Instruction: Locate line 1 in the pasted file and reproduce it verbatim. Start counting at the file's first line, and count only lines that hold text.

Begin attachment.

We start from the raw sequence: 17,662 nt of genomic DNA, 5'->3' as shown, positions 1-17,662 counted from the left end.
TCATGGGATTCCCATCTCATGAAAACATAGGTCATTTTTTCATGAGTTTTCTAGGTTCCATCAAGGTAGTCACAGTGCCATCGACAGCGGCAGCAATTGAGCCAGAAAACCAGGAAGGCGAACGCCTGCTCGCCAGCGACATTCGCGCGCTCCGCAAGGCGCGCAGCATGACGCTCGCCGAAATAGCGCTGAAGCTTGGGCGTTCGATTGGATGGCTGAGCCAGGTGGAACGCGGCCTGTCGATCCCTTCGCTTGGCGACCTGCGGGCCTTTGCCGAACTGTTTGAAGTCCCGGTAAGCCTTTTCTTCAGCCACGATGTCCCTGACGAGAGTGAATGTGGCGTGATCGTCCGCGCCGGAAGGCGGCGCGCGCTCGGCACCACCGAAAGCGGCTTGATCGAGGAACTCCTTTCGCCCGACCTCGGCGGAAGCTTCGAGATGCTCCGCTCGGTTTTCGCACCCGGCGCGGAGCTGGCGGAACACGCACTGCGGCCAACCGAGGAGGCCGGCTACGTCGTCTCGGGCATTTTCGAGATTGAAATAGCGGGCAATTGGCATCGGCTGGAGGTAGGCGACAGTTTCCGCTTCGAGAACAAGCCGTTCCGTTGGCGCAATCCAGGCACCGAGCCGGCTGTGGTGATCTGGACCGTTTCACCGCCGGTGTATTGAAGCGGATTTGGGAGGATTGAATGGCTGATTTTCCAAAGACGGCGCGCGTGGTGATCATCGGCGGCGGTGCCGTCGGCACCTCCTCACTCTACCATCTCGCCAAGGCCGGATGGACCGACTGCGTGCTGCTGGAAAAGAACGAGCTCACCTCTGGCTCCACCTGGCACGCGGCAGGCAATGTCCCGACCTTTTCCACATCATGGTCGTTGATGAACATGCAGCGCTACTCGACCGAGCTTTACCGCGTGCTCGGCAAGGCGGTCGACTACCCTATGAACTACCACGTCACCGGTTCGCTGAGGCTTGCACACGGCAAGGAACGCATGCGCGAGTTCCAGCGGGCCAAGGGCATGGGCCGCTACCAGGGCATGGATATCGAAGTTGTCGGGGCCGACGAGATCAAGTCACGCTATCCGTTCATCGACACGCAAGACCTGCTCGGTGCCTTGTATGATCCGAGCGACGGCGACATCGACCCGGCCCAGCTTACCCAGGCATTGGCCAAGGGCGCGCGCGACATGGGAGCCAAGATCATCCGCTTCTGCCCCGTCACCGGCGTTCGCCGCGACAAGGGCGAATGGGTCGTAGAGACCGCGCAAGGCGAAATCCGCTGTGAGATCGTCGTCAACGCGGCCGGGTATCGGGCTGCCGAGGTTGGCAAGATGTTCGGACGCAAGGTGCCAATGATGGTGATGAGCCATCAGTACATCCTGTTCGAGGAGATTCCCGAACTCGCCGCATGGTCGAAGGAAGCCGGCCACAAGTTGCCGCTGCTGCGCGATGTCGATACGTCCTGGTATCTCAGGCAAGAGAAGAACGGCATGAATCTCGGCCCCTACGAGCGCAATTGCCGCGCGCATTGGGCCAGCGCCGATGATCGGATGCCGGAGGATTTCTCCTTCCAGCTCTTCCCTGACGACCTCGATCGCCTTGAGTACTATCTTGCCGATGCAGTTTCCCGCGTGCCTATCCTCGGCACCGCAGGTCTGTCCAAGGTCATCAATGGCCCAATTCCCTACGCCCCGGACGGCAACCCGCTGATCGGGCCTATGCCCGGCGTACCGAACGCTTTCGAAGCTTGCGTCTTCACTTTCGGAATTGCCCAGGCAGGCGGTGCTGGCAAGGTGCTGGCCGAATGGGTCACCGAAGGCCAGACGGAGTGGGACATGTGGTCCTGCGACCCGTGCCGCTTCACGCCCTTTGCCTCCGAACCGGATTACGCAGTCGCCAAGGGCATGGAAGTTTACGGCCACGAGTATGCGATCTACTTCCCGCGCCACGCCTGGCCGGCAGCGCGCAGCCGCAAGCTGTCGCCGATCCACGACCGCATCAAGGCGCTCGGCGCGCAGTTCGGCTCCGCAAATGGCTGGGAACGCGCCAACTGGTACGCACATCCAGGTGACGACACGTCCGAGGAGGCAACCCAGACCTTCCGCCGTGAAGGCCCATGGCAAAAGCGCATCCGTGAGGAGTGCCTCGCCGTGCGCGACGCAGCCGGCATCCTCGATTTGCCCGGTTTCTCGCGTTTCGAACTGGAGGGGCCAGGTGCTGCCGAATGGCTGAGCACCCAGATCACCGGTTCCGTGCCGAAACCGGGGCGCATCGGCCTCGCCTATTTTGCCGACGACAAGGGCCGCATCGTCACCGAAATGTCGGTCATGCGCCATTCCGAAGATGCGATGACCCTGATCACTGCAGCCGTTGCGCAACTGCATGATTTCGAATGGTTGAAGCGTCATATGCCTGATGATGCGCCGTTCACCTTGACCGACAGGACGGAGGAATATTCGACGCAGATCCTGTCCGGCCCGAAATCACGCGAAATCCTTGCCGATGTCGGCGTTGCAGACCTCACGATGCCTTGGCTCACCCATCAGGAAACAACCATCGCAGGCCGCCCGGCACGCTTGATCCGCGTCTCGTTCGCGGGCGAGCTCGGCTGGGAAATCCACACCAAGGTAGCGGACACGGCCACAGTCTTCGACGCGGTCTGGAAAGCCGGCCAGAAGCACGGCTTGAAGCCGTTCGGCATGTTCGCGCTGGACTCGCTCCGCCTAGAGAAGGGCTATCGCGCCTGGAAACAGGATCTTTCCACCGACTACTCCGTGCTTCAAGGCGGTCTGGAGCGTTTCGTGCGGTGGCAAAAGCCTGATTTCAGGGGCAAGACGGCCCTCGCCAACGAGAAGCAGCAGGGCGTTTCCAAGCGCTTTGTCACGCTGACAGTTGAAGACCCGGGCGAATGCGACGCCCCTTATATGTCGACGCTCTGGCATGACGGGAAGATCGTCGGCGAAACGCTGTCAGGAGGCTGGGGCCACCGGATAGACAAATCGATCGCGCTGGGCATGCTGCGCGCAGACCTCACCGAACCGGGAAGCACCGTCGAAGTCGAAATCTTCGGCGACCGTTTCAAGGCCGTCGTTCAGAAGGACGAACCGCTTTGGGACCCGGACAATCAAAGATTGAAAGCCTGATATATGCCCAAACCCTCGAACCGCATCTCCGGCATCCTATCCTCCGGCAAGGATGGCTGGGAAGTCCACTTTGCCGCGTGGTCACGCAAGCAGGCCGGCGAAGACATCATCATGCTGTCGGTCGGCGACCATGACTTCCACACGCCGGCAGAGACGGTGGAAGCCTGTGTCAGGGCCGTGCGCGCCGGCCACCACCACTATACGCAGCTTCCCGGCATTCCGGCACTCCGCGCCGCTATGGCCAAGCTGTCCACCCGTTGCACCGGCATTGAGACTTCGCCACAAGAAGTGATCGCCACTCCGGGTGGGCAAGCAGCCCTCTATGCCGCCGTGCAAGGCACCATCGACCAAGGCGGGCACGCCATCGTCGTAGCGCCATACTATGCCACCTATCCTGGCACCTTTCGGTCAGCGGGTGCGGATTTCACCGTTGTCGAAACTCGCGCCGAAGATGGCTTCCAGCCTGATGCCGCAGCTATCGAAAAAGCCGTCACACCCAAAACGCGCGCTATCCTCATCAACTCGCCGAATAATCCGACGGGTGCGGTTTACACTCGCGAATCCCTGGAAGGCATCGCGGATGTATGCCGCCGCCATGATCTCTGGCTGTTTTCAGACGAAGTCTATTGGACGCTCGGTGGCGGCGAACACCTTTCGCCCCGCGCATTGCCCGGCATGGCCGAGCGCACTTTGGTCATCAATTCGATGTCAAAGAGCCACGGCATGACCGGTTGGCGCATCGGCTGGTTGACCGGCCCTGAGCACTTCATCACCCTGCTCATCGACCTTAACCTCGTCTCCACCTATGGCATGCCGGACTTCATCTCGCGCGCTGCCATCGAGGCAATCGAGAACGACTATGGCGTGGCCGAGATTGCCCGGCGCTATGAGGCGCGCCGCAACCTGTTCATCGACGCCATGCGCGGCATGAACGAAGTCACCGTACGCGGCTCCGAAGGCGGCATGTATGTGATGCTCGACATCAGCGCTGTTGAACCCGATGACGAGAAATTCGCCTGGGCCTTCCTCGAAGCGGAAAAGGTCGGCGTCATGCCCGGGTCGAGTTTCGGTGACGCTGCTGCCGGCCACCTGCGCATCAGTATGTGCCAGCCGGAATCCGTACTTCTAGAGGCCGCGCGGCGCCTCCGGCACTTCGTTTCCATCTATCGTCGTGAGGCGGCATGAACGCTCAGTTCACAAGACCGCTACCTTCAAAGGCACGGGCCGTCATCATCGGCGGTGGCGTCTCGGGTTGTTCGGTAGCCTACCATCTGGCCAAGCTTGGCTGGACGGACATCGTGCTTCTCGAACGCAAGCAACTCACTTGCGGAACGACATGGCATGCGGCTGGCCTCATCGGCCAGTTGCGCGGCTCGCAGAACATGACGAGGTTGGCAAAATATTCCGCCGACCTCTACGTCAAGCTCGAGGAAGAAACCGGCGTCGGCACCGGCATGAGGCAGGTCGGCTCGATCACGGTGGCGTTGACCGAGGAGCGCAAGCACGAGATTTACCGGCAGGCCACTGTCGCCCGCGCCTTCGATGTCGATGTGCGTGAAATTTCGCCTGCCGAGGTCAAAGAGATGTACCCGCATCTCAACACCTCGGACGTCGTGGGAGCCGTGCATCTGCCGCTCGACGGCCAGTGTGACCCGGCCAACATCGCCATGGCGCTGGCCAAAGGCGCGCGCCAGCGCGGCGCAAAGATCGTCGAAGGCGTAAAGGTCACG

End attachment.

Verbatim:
We start from the raw sequence: 17,662 nt of genomic DNA, 5'->3' as shown, positions 1-17,662 counted from the left end.